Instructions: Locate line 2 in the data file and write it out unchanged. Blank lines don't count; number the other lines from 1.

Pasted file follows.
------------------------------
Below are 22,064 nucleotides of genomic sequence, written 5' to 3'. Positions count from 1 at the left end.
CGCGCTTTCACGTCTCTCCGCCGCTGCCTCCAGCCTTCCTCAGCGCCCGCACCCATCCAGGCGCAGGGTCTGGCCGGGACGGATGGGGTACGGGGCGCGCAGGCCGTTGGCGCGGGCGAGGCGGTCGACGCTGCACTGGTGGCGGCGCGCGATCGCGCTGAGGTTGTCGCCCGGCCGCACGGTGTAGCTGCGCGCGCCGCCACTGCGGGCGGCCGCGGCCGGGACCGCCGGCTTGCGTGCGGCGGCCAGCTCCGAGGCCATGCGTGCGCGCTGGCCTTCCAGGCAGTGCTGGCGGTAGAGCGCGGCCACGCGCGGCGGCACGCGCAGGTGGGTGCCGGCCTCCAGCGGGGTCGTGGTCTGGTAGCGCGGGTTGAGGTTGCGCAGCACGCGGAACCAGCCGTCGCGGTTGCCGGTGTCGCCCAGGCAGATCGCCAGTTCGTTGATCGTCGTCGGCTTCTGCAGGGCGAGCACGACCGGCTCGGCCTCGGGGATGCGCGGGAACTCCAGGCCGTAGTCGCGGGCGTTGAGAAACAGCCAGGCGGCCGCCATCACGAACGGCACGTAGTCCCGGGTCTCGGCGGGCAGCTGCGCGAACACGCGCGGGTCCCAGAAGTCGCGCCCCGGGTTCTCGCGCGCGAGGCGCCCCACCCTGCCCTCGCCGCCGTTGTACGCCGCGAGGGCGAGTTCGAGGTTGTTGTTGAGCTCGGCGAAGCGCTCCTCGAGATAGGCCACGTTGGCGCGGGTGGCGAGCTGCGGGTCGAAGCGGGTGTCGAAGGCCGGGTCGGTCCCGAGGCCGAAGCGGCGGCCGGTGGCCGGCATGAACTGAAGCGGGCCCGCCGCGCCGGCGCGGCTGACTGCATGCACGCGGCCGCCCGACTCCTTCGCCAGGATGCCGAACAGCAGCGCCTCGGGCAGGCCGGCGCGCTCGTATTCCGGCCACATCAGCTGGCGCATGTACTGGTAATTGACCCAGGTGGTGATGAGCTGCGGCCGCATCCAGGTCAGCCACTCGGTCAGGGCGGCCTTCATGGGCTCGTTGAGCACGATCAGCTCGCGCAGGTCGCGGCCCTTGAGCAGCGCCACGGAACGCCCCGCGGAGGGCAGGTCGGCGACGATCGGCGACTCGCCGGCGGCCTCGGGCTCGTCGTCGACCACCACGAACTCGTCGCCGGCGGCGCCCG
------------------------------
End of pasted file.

CGCGCTTTCACGTCTCTCCGCCGCTGCCTCCAGCCTTCCTCAGCGCCCGCACCCATCCAGGCGCAGGGTCTGGCCGGGACGGATGGGGTACGGGGCGCGCAGGCCGTTGGCGCGGGCGAGGCGGTCGACGCTGCACTGGTGGCGGCGCGCGATCGCGCTGAGGTTGTCGCCCGGCCGCACGGTGTAGCTGCGCGCGCCGCCACTGCGGGCGGCCGCGGCCGGGACCGCCGGCTTGCGTGCGGCGGCCAGCTCCGAGGCCATGCGTGCGCGCTGGCCTTCCAGGCAGTGCTGGCGGTAGAGCGCGGCCACGCGCGGCGGCACGCGCAGGTGGGTGCCGGCCTCCAGCGGGGTCGTGGTCTGGTAGCGCGGGTTGAGGTTGCGCAGCACGCGGAACCAGCCGTCGCGGTTGCCGGTGTCGCCCAGGCAGATCGCCAGTTCGTTGATCGTCGTCGGCTTCTGCAGGGCGAGCACGACCGGCTCGGCCTCGGGGATGCGCGGGAACTCCAGGCCGTAGTCGCGGGCGTTGAGAAACAGCCAGGCGGCCGCCATCACGAACGGCACGTAGTCCCGGGTCTCGGCGGGCAGCTGCGCGAACACGCGCGGGTCCCAGAAGTCGCGCCCCGGGTTCTCGCGCGCGAGGCGCCCCACCCTGCCCTCGCCGCCGTTGTACGCCGCGAGGGCGAGTTCGAGGTTGTTGTTGAGCTCGGCGAAGCGCTCCTCGAGATAGGCCACGTTGGCGCGGGTGGCGAGCTGCGGGTCGAAGCGGGTGTCGAAGGCCGGGTCGGTCCCGAGGCCGAAGCGGCGGCCGGTGGCCGGCATGAACTGAAGCGGGCCCGCCGCGCCGGCGCGGCTGACTGCATGCACGCGGCCGCCCGACTCCTTCGCCAGGATGCCGAACAGCAGCGCCTCGGGCAGGCCGGCGCGCTCGTATTCCGGCCACATCAGCTGGCGCATGTACTGGTAATTGACCCAGGTGGTGATGAGCTGCGGCCGCATCCAGGTCAGCCACTCGGTCAGGGCGGCCTTCATGGGCTCGTTGAGCACGATCAGCTCGCGCAGGTCGCGGCCCTTGAGCAGCGCCACGGAACGCCCCGCGGAGGGCAGGTCGGCGACGATCGGCGACTCGCCGGCGGCCTCGGGCTCGTCGTCGACCACCACGAACTCGTCGCCGGCGGCGCCCG